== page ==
© 2024 Wyoming Public Media
800-729-5897 | 307-766-4240
Wyoming Public Media is a service of the University of Wyoming
Play Live Radio
Next Up:
0:00 0:00
Available On Air Stations
Transmission & Streaming Disruptions

Turmoil in Congress could affect the future of Ukraine's military offensive


U.S. money and weapons have flowed to Ukraine since last year in the tens of billions of dollars. That assistance is fast running out, and turmoil among House Republicans means an uncertain future for President Biden's request for more. NPR national security correspondent Greg Myre has been looking into how this could affect the war. Thank you for joining us, Greg.

GREG MYRE, BYLINE: Hey. Good to be here, Ayesha.

RASCOE: So, Greg, let's start with the money. How much money has the U.S. spent on Ukraine since the full-scale Russian invasion began last year?

MYRE: It's now more than $75 billion. More than half of this is military assistance. The rest has gone for humanitarian aid and to fund the Ukrainian government so it can do things like pay government salaries. Now, this is far more money than the U.S. has given to any other country over this period. But another way to look at it is how critical this has been for Ukraine's war effort and how much damage Ukraine has inflicted on the Russian military. Here's Jason Crow, a Democratic congressman from Colorado.

JASON CROW: We have spent about 5% of our annual defense budget. And with that money, the Ukrainians have destroyed over 60% of the Russian military. Now, if that's not a good bargain for the American taxpayer, then I don't know what is.

MYRE: Also, he notes, there's not a single U.S. soldier who's actually fighting in Ukraine.

RASCOE: As of today, can the Biden administration still send assistance to Ukraine?

MYRE: Yes, it can, but it's a rapidly dwindling figure. It's about $5 billion left that's been authorized but hasn't been spent. Now, John Kirby, the spokesman for the National Security Council, was pressed on how much longer the U.S. could keep sending aid.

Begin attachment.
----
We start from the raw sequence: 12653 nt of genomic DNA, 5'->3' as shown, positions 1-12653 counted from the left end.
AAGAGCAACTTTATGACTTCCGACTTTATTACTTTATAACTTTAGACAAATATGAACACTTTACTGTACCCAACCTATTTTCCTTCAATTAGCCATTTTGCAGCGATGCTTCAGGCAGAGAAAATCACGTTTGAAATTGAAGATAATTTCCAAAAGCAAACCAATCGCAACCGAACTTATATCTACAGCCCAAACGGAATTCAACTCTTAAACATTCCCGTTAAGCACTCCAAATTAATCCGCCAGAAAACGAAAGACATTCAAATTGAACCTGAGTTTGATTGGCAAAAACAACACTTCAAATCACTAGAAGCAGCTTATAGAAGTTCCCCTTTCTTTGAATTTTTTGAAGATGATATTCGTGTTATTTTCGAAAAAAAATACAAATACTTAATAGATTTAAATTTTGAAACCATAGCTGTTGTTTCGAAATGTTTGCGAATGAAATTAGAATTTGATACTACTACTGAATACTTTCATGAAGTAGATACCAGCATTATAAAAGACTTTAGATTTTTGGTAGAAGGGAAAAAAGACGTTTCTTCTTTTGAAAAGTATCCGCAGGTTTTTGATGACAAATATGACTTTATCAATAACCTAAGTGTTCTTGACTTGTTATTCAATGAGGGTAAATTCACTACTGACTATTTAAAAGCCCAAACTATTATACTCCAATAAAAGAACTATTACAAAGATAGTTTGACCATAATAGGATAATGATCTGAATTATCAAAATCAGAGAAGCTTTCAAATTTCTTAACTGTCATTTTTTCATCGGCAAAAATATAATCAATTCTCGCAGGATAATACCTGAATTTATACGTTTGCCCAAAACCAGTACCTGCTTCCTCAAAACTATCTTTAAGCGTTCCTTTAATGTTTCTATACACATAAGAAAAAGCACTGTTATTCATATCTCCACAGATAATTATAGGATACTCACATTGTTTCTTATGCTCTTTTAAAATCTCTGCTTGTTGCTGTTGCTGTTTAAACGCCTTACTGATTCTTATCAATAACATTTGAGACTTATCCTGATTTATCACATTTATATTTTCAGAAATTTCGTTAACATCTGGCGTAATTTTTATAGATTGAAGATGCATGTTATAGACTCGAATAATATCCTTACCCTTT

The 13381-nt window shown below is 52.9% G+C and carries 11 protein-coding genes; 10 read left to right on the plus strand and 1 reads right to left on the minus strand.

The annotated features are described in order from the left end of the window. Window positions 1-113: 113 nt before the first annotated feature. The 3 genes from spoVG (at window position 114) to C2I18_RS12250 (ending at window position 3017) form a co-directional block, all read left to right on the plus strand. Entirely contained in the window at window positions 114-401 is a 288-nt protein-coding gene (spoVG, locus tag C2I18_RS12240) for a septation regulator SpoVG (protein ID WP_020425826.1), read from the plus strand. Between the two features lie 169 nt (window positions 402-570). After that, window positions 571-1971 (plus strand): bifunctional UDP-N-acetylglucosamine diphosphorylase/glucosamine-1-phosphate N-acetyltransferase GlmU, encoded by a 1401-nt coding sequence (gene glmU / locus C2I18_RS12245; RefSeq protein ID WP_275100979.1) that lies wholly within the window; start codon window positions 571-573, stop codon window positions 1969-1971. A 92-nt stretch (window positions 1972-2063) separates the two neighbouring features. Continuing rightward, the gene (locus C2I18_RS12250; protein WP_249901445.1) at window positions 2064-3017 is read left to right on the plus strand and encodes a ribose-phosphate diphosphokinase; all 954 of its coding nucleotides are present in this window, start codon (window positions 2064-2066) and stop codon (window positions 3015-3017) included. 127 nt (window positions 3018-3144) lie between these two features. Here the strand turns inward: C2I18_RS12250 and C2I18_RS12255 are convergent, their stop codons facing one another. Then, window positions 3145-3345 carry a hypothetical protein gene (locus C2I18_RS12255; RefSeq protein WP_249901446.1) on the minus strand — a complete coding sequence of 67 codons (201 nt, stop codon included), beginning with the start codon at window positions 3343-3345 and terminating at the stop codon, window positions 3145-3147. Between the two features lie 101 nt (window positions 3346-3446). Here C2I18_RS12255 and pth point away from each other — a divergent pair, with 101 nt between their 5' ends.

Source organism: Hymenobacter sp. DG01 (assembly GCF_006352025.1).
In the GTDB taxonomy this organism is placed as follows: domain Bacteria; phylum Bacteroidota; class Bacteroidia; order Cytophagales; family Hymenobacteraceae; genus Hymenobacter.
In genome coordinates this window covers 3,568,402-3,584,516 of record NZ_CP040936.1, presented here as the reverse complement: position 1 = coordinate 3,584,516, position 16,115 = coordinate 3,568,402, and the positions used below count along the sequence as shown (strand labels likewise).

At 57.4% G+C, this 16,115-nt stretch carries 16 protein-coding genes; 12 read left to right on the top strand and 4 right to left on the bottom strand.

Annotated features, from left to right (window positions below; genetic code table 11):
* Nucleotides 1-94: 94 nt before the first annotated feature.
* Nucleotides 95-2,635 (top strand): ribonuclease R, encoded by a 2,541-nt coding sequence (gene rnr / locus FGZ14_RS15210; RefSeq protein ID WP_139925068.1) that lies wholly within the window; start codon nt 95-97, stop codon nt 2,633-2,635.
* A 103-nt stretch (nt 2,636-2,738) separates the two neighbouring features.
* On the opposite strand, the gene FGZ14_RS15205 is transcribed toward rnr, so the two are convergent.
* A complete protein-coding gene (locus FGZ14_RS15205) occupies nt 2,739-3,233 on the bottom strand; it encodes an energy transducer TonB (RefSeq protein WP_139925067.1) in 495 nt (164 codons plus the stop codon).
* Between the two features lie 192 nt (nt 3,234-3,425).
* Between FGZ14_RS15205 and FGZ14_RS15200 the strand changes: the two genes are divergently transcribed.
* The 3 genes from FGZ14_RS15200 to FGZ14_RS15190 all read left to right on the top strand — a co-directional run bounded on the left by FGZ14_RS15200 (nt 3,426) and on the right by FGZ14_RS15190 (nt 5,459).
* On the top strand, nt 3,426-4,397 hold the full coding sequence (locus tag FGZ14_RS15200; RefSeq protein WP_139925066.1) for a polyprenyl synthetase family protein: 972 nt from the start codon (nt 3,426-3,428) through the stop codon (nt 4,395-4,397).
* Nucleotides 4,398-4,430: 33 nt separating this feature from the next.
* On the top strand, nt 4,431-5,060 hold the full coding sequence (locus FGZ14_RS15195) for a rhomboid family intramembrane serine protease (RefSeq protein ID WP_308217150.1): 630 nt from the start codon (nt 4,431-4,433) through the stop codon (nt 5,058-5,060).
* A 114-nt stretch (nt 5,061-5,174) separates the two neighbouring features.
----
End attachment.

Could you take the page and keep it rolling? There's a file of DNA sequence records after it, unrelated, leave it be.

JOHN KIRBY: There's about 6 to 8 more weeks of decent weather here, of good fighting weather, and we want to make sure that the Ukrainians can succeed. But absent additional funding by Congress, eventually, you run into a hard stop there.

RASCOE: So what is President Biden asking for?

MYRE: He wants another $24 billion, and a little over half of this would be for military aid. That's designed to last until the end of the year. And realistically, it shouldn't be a problem. With some recent votes in Congress, it showed that about 70% of House members and close to 80 senators still support aid to Ukraine. Yet the squabbling among House Republicans has prevented any action, and it's not clear how long it will take to get this resolved. Now, Congressman Crow is a former Army Ranger who served in Iraq and Afghanistan. He's wary of another open-ended conflict overseas even if it doesn't involve U.S. troops. But he thinks the battle in Ukraine is too important for the U.S. to stand on the sidelines.

CROW: Well, I can tell you, Greg, I'm war weary. You know, the last 20 years could not be classified as a success by most measures. And yet I'm a huge supporter of Ukraine.

RASCOE: What about European support for Ukraine? Like, is it doing enough? Could it do more if U.S. aid stops?

MYRE: Well, you know, Ayesha, European countries collectively have provided more overall assistance - military, economic, humanitarian - than the U.S., actually. This includes countries like Poland, which is taking in millions of Ukrainian refugees. But it's important to remember this has been a genuine multinational effort with the U.S. playing the lead role. Defense Secretary Lloyd Austin convenes more than 50 countries on a near-monthly basis to coordinate all this assistance for Ukraine. One country may provide tanks and other ammunition. A third may say that it has some spare fighter jets. But if U.S. assistance is interrupted, it could become harder to keep all these countries working in concert.

RASCOE: That's NPR's Greg Myre. Thank you, Greg.

MYRE: Sure thing, Ayesha.

(SOUNDBITE OF MUSIC) Transcript provided by NPR, Copyright NPR.

NPR transcripts are created on a rush deadline by an NPR contractor. This text may not be in its final form and may be updated or revised in the future. Accuracy and availability may vary. The authoritative record of NPR’s programming is the audio record.

Ayesha Rascoe is a White House correspondent for NPR. She is currently covering her third presidential administration. Rascoe's White House coverage has included a number of high profile foreign trips, including President Trump's 2019 summit with North Korean leader Kim Jong Un in Hanoi, Vietnam, and President Obama's final NATO summit in Warsaw, Poland in 2016. As a part of the White House team, she's also a regular on the NPR Politics Podcast.
Greg Myre is a national security correspondent with a focus on the intelligence community, a position that follows his many years as a foreign correspondent covering conflicts around the globe.

Enjoying stories like this?

Donate to help keep public radio strong across Wyoming.